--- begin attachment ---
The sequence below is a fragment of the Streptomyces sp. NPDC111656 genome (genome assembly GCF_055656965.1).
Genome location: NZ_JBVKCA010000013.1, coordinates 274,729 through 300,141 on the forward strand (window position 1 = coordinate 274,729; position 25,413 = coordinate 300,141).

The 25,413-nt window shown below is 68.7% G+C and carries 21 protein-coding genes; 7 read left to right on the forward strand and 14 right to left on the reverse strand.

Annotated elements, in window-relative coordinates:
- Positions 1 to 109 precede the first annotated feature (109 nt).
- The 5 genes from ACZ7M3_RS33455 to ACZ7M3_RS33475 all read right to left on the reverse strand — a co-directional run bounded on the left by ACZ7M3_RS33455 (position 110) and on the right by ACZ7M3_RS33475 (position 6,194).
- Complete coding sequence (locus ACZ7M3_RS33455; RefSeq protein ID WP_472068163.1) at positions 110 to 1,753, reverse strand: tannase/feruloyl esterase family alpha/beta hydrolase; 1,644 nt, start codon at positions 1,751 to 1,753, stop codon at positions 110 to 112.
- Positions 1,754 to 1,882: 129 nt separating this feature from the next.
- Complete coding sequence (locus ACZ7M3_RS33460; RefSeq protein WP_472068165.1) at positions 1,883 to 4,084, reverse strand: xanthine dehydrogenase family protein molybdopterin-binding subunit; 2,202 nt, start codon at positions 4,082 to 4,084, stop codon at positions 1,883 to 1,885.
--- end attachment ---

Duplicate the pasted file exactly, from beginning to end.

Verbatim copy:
The sequence below is a fragment of the Streptomyces sp. NPDC111656 genome (genome assembly GCF_055656965.1).
Genome location: NZ_JBVKCA010000013.1, coordinates 274,729 through 300,141 on the forward strand (window position 1 = coordinate 274,729; position 25,413 = coordinate 300,141).

The 25,413-nt window shown below is 68.7% G+C and carries 21 protein-coding genes; 7 read left to right on the forward strand and 14 right to left on the reverse strand.

Annotated elements, in window-relative coordinates:
- Positions 1 to 109 precede the first annotated feature (109 nt).
- The 5 genes from ACZ7M3_RS33455 to ACZ7M3_RS33475 all read right to left on the reverse strand — a co-directional run bounded on the left by ACZ7M3_RS33455 (position 110) and on the right by ACZ7M3_RS33475 (position 6,194).
- Complete coding sequence (locus ACZ7M3_RS33455; RefSeq protein ID WP_472068163.1) at positions 110 to 1,753, reverse strand: tannase/feruloyl esterase family alpha/beta hydrolase; 1,644 nt, start codon at positions 1,751 to 1,753, stop codon at positions 110 to 112.
- Positions 1,754 to 1,882: 129 nt separating this feature from the next.
- Complete coding sequence (locus ACZ7M3_RS33460; RefSeq protein WP_472068165.1) at positions 1,883 to 4,084, reverse strand: xanthine dehydrogenase family protein molybdopterin-binding subunit; 2,202 nt, start codon at positions 4,082 to 4,084, stop codon at positions 1,883 to 1,885.